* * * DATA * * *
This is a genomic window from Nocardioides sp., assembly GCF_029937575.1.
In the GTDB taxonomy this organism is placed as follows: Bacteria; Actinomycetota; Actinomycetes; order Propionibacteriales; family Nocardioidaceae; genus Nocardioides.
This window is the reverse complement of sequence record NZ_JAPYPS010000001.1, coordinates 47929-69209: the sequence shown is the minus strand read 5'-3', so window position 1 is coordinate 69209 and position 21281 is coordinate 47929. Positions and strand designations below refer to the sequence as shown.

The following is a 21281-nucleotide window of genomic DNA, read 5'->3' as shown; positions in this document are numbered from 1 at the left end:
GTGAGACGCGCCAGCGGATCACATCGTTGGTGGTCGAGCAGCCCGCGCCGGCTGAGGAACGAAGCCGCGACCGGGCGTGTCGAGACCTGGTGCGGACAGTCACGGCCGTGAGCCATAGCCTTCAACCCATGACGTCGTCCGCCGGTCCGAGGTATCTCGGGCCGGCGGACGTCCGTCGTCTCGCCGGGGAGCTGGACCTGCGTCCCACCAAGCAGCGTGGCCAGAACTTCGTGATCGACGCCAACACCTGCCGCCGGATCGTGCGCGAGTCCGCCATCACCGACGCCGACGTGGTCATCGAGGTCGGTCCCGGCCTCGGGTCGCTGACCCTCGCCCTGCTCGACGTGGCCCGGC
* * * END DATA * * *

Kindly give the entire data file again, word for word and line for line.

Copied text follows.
This is a genomic window from Nocardioides sp., assembly GCF_029937575.1.
In the GTDB taxonomy this organism is placed as follows: Bacteria; Actinomycetota; Actinomycetes; order Propionibacteriales; family Nocardioidaceae; genus Nocardioides.
This window is the reverse complement of sequence record NZ_JAPYPS010000001.1, coordinates 47929-69209: the sequence shown is the minus strand read 5'-3', so window position 1 is coordinate 69209 and position 21281 is coordinate 47929. Positions and strand designations below refer to the sequence as shown.

The following is a 21281-nucleotide window of genomic DNA, read 5'->3' as shown; positions in this document are numbered from 1 at the left end:
GTGAGACGCGCCAGCGGATCACATCGTTGGTGGTCGAGCAGCCCGCGCCGGCTGAGGAACGAAGCCGCGACCGGGCGTGTCGAGACCTGGTGCGGACAGTCACGGCCGTGAGCCATAGCCTTCAACCCATGACGTCGTCCGCCGGTCCGAGGTATCTCGGGCCGGCGGACGTCCGTCGTCTCGCCGGGGAGCTGGACCTGCGTCCCACCAAGCAGCGTGGCCAGAACTTCGTGATCGACGCCAACACCTGCCGCCGGATCGTGCGCGAGTCCGCCATCACCGACGCCGACGTGGTCATCGAGGTCGGTCCCGGCCTCGGGTCGCTGACCCTCGCCCTGCTCGACGTGGCCCGGC